Courtney was elected student-body president. She was class valedictorian. People liked her because, in life, as in volleyball, she was always dishing out assists.
“Her strength,” says her mother, Linda, “is that she makes people around her better. They know she’s got their backs.”
Even though Thompson was named Washington state player of the year in 2002, few collegiate volleyball powers recruited her. Too short. Small hands.
“It killed me — killed me,” she says. “It adds fuel to the fire. I wanted to prove them wrong.”
At the University of Washington, Jim McLaughlin was taking over a program that had never been among the elite. During his first UW recruiting season, he saw Thompson in action.
“I just got a vibe. I watched her energy. I watched her drive. I watched her compete. And I just loved those things. Those things outweighed her height and her blocking ability and all that stuff.”
They started slowly, but fed off each other’s energy. He taught her everything he knew about footwork, eye work, pace and positioning.
With Thompson as team leader, Washington became one of the nation’s top teams. At UW, volleyball outdraws every other sport, male or female, except football and men’s basketball. During Thompson’s era, the UW won its first volleyball national championship and reached the Final Four three times. After the 2005 season, Thompson was named the best collegiate female volleyball player in America.
And Grandpa Cooper, the Marine Corps general, took note.
“She made him realize that you can be a feminine woman in a feminine world, and yet be confident and athletic,” says Courtney’s father, Steve. “Courtney really changed his entire perspective.”
— * — * —
In 2009, Thompson was in Thailand with the U.S. National Team when the call came: Grandpa Cooper had died. All those years later, the shrapnel he took on that Korean hill had finally claimed his life. He was to be buried at Arlington National Ceremony.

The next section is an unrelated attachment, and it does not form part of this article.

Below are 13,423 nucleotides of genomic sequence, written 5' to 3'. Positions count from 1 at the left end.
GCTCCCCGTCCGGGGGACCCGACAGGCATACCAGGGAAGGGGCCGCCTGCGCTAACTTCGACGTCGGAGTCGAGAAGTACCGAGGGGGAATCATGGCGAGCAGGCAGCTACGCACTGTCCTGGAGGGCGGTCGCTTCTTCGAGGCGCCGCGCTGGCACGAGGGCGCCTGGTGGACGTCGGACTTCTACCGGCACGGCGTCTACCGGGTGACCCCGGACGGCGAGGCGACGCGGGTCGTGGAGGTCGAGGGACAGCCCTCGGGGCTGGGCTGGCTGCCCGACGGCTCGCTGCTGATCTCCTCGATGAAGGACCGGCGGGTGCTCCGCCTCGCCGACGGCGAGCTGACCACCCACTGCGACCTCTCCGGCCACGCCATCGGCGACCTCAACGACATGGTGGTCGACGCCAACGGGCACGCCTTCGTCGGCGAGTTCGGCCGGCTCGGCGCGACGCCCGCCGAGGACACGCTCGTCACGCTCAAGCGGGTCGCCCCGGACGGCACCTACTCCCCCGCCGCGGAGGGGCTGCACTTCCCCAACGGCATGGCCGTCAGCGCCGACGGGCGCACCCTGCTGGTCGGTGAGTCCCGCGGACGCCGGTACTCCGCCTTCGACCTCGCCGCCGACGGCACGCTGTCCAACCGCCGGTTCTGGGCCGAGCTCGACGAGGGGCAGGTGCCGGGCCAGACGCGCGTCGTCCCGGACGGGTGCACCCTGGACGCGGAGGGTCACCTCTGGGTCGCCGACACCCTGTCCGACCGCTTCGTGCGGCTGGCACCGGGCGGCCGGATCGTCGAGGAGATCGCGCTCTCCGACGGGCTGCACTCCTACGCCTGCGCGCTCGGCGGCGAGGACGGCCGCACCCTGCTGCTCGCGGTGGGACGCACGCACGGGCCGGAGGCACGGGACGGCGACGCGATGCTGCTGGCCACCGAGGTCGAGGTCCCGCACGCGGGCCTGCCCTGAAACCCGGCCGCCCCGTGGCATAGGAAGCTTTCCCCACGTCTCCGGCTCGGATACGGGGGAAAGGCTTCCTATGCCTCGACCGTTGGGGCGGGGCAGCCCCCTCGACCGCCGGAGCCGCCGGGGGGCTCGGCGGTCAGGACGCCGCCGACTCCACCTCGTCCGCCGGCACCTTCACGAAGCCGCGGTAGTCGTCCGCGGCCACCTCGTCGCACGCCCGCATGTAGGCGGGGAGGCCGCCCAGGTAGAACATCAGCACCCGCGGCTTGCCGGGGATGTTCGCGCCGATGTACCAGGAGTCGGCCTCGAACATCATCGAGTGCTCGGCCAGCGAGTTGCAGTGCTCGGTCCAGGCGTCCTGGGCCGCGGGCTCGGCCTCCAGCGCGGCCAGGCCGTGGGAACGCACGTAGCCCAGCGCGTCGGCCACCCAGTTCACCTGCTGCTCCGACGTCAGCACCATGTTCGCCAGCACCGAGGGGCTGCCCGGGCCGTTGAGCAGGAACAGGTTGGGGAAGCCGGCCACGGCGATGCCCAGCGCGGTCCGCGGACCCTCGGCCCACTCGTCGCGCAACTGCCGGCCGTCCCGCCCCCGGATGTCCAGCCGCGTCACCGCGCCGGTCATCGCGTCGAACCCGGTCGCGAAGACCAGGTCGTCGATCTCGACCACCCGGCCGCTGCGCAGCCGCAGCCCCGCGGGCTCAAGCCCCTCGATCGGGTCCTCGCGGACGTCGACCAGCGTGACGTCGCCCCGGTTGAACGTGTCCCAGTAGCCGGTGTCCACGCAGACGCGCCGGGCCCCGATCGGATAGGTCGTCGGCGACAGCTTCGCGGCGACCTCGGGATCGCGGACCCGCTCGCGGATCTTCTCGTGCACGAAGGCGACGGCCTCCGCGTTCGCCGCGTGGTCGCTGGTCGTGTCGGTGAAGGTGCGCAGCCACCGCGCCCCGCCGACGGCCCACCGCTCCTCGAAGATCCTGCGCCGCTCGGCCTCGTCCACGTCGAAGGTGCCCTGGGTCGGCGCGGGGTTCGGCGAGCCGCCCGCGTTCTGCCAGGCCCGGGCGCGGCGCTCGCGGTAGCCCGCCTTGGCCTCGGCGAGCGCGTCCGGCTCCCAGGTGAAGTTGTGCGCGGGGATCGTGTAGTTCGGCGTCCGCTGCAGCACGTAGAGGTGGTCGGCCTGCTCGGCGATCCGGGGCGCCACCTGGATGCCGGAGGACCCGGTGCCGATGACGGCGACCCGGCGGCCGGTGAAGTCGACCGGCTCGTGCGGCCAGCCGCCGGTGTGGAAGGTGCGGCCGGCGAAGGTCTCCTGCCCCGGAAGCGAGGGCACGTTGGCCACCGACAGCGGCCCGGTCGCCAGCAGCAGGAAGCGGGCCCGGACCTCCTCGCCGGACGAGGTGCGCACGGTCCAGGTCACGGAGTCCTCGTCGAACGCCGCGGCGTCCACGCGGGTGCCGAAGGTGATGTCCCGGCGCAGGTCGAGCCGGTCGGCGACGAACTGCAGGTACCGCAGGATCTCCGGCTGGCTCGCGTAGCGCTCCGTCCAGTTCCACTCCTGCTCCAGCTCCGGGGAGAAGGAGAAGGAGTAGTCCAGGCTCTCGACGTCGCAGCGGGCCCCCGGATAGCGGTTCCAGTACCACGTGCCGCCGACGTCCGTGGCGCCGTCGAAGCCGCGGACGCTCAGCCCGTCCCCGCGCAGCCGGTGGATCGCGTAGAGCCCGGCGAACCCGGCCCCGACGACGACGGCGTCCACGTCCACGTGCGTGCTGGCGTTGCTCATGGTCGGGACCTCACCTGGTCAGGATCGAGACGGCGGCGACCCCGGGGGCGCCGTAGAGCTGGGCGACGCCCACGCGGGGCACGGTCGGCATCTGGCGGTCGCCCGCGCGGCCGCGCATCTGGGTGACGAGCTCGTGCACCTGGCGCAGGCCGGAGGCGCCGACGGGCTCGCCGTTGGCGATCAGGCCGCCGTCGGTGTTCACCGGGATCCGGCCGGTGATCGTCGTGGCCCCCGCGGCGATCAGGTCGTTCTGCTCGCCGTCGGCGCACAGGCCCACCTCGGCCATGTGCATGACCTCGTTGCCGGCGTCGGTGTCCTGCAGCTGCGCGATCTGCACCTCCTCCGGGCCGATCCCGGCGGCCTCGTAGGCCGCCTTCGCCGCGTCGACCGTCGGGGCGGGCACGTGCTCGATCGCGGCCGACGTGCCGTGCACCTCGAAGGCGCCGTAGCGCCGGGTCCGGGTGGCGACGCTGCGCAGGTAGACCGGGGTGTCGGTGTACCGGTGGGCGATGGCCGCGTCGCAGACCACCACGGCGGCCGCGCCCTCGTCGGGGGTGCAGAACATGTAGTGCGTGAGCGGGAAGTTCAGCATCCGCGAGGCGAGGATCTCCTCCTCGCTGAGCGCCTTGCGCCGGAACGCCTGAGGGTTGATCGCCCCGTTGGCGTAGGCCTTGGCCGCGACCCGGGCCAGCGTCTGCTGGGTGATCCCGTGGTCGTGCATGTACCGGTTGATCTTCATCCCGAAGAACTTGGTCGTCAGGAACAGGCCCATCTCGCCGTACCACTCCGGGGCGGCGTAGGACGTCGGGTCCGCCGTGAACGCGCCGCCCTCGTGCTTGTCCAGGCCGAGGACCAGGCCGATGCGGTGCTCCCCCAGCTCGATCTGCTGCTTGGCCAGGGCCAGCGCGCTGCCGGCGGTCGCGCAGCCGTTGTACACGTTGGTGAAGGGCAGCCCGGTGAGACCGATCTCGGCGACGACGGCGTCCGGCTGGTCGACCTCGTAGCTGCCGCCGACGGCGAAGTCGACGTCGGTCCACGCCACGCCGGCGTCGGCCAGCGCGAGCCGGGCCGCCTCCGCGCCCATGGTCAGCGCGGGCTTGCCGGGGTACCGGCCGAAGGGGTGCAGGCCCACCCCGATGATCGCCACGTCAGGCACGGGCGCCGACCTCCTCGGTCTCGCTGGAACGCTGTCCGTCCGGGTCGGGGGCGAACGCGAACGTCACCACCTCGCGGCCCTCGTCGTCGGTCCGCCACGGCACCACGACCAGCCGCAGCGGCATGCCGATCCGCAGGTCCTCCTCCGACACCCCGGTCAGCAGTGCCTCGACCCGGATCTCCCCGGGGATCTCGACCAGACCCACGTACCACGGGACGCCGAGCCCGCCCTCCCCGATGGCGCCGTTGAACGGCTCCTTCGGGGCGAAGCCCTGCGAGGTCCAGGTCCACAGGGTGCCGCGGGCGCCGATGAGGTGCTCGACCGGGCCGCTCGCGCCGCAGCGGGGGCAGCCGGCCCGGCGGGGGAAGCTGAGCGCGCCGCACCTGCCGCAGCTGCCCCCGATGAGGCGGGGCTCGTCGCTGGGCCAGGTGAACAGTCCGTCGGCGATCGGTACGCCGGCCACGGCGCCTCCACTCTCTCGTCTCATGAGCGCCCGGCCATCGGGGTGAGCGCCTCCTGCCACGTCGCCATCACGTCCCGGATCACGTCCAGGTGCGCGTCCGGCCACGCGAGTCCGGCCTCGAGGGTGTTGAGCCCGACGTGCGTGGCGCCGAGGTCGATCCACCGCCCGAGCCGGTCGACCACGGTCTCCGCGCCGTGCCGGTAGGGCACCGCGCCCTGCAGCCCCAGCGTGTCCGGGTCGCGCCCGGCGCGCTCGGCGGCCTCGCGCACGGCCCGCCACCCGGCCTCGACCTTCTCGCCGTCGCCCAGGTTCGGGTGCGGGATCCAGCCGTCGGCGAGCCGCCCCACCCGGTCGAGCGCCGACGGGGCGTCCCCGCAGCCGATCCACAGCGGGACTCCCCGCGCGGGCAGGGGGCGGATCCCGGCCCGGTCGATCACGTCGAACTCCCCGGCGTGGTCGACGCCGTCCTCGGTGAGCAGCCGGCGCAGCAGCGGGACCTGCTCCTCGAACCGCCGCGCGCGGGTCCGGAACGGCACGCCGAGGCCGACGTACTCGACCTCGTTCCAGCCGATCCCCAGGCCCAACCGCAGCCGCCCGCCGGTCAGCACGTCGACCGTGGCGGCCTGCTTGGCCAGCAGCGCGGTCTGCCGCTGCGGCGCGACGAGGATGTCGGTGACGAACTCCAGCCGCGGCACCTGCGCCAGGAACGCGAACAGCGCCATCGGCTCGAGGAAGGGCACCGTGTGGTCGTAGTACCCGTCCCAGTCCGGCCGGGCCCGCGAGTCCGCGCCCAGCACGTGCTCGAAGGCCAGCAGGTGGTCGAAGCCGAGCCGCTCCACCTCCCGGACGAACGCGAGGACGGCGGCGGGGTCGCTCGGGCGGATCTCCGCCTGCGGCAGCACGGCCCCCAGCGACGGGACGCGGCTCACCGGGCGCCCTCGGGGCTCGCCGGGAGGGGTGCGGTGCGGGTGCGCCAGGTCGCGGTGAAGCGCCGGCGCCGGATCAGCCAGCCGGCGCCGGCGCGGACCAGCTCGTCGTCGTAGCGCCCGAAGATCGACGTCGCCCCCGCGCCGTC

“I called my grandmother, and I was crying,” Thompson says. “I told her I felt I had to leave the team to come to the funeral. She broke down and said, ‘Don’t even think about it. You know your Grandpa would want you to live your dream.’ “
The dream included occasional time with the National Team, plus a decent salary playing pro volleyball, first in Puerto Rico and then in Switzerland. But with each passing year, more wonderful setters were graduating, and all had their eyes on the London Olympics. Several moved ahead of her.
She decided to take a calculated risk: While her main competitors signed with elite European professional leagues, Thompson returned to Puerto Rico. She competed at a lower level but got a chance to lead a team hungry to win.
It worked. She led her underdog club to the Puerto Rican professional championship. Reinvigorated, she returned to the U.S. and fought her way back into the top three.
“She’s always been a great competitor. But she hasn’t always been, technically, a great setter,” says McCutcheon, the USA coach. “And to her credit, she’s worked very hard. And she’s made significant changes. And that’s allowed her to be where she is today.”
Many in the volleyball world were shocked when McCutcheon selected Thompson and Minnesota’s Lindsey Berg as his two Olympic setters, bypassing Penn State’s Alicia Glass. But those who know Thompson best say they are not surprised. She beats the odds, they say, because she lives and breathes old-fashioned values: hard work, and attention to even the smallest details.
“The better you get at something,” says Steve Thompson, “there’s less big stuff to work on. But there’s always small stuff to work on. And that small stuff can really make a difference.”
“To become great is really, really hard,” says McLaughlin. “And Courtney’s standards are frickin’ off the map. There’s nothin’ that kid doesn’t believe she can do. And I love that.”
— * — * —
As she stood up to leave Grandpa Thompson’s headstone, Courtney wished him happy birthday.
It means so much to me, Gramps, to wear the USA flag on my jersey. Because it’s kind of a way that I can say, Hey, I’m representing this country, too. I’m able to play a sport for a living, you know? And I’m representing all that is good about this amazing country and what my grandpas sacrificed for.
As she headed back to her car, she left her USA Volleyball jacket behind on his grave. She had never felt worthy of her grandpas’ praise. Maybe now, though, she’d earned it.
Jack and Leslie Hamann produce The Seattle Times News Partner site Volleyblog Seattle, http://volleyblogseattle.